top of page

This Woman Became An Internet Meme Because of Sexism And Racism

I’m finding it hard to not write this blog post in the style of a pissed off reddit comment. Allow me to introduce you to Michela Persico, an accomplished Italian journalist and mother, whose story intertwines with that of Italian footballer Daniele Rugani. Not just as his partner, but as a victim of image misuse that transcends national boundaries and raises critical questions about respect and privacy in the age of viral content. This meme was made out of images from her social media that not only distorts their personal lives but also perpetuates damaging stereotypes:

This baseless portrayal not only misrepresents their relationship but also insidiously feeds into broader, harmful narratives of racial and gender bias, showcasing a gross side of (largely American) internet culture.

According to what I could find online, Persico and Rugani have been in a committed relationship since 2015 but do not appear to be married. In September 2020, their family grew with the birth of their son, a happy event celebrated and shared on their verified social media accounts.

Contrary to the meme's insinuation their child is very clearly the same white skin tone as his parents. This is relevant because in 2018, Persico and Rugani visited Zanzibar, where they immersed themselves in the local culture, gaining valuable perspectives and enriching their understanding of the diverse ways of life on the island. It was during this trip that Persico took a photo with a local group of black men and a black child, beautiful moments captured in innocence and shared on her public Instagram. These images, depicting what looked like such a fun time and like they made great connections with the people they met, was later ripped from its context and misused. 

The original meme falsely portrayed this trip as a 'honeymoon' surrounded by a misleading narrative. It fabricated a story of infidelity and racial undertones, suggesting that Persico had a child with someone else, a claim easily refuted by the actual timeline and content of their public posts. Almost six years later, the reality remains publicly available on her instagram, yet the meme is still being actively shared around the United States today and I’m not sure if she even knows about it since her name isn’t on the meme. 

Persico, Rugani, and their son, clearly not the child depicted in the meme, continue to live their lives, all while this repugnant internet meme that distorts and misuses their personal moments for harmful purposes on the other side of the world.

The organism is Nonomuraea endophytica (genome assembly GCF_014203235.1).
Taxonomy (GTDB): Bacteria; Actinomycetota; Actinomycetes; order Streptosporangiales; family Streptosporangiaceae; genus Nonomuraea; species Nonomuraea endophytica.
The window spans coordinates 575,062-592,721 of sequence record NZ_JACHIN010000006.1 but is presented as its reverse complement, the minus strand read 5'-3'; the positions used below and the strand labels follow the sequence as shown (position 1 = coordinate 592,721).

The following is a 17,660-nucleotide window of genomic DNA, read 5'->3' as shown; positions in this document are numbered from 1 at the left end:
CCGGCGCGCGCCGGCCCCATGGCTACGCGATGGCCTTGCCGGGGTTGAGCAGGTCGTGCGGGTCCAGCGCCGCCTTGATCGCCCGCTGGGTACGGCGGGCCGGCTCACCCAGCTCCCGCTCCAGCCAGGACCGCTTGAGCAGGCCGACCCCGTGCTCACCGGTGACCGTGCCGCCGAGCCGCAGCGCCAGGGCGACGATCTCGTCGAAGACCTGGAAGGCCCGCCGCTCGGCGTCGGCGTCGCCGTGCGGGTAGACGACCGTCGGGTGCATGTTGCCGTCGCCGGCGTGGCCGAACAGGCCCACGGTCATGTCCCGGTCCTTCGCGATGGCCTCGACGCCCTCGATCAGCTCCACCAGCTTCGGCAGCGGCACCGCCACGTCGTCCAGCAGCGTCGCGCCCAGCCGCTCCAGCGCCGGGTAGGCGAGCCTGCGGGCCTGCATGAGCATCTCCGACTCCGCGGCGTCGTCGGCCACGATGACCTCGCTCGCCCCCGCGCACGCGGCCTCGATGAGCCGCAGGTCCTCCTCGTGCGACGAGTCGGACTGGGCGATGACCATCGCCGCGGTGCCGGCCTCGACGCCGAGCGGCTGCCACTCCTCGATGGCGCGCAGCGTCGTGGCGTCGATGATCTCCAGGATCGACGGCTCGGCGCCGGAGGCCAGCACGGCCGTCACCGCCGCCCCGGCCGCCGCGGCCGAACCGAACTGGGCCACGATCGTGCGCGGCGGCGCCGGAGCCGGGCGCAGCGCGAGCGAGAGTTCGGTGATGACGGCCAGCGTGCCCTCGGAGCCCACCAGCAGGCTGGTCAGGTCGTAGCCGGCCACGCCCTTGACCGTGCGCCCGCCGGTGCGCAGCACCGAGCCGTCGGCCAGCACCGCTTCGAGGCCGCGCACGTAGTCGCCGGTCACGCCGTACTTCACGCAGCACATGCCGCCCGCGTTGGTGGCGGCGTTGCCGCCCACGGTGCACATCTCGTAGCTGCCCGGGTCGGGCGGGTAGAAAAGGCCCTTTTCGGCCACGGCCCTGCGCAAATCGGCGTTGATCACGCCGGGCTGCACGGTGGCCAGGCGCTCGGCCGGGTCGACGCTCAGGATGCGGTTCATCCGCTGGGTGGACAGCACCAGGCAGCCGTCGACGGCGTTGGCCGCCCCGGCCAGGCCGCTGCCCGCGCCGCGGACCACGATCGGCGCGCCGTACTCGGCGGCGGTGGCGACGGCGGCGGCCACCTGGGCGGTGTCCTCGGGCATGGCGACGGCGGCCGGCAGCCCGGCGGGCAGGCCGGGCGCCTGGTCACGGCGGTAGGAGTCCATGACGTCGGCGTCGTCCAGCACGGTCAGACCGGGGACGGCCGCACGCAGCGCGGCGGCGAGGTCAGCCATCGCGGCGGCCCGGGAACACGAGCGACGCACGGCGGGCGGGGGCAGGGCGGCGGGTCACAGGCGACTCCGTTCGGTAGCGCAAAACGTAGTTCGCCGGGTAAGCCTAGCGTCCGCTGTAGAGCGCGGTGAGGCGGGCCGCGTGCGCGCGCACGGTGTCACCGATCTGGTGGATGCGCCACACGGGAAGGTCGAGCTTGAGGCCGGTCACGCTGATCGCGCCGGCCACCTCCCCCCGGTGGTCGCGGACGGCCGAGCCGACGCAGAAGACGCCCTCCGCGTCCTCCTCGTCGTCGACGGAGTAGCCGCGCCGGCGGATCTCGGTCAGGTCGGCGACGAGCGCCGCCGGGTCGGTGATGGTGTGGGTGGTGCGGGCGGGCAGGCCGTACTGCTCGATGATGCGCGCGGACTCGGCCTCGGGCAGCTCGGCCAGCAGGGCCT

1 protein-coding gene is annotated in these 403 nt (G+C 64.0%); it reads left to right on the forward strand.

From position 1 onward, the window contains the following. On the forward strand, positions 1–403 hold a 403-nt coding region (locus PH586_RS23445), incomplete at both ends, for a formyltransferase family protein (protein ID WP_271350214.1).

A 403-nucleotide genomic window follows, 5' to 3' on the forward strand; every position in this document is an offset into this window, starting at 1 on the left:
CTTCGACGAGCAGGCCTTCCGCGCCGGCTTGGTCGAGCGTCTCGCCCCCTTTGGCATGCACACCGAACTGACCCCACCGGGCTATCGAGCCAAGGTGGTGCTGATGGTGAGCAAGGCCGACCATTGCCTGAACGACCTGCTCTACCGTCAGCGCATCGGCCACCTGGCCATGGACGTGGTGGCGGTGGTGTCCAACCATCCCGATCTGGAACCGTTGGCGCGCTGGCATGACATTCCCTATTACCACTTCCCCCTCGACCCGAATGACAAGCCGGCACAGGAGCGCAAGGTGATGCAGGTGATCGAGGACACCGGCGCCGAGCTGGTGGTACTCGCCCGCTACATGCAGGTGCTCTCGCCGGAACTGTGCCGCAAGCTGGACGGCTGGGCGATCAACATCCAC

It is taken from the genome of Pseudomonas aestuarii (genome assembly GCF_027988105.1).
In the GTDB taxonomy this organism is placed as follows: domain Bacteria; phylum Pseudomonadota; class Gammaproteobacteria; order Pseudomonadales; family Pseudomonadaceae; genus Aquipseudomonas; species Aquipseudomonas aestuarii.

The distortion of Persico and Rugani's narrative highlights a fucked up trend with what I’d refer to as a US-centric digital bubble, where a lack of global awareness often leads to the casual spread of misinformation. Most of the time I am critical of this phenomenon on more of a societal scale so it makes me really sad to see it personally affect individuals like this. This narrow-minded online environment not only magnifies stereotypes about non-Americans but also makes people forget about the realities and reputations of individuals in different parts of the world. It’s dehumanizing how their personal stories get twisted into wild, harmful rumors just for the sake of a sensational story or a cheap laugh online.

The meme's spread shows a big problem within segments of online culture: a narcissistic lack of concern for the real-world impact of digital content, especially when it involves individuals less known in the United States. Internet memes and digital content have a global reach so they carry a huge impact that crosses borders, making it obvious we need to remember our ethical responsibility in both their creation and sharing. Content creators and consumers should work on empathetically considering the impact of what we share, trying to understand and respect the real stories and lives behind every image and narrative that crosses our screens. I think we should all use this as an opportunity to remember that people are far more than just subjects of internet content; we have hearts and souls, and are deserving of understanding and respect, not just in our immediate communities but in the vast and diverse expanse of our global home.

I made the following graphic for this before issue before I decided to make my blog, and it was over the course of many conversations about this that finally convinced me that I should be using the effort I was doing on stuff like this into an actual organized thing. I am going to leave the original image up as not only a relic to how I got my start but also in case you'd like to share a sort of 'infographic' to help easily combat the misinformation when you see someone sharing the meme.


bottom of page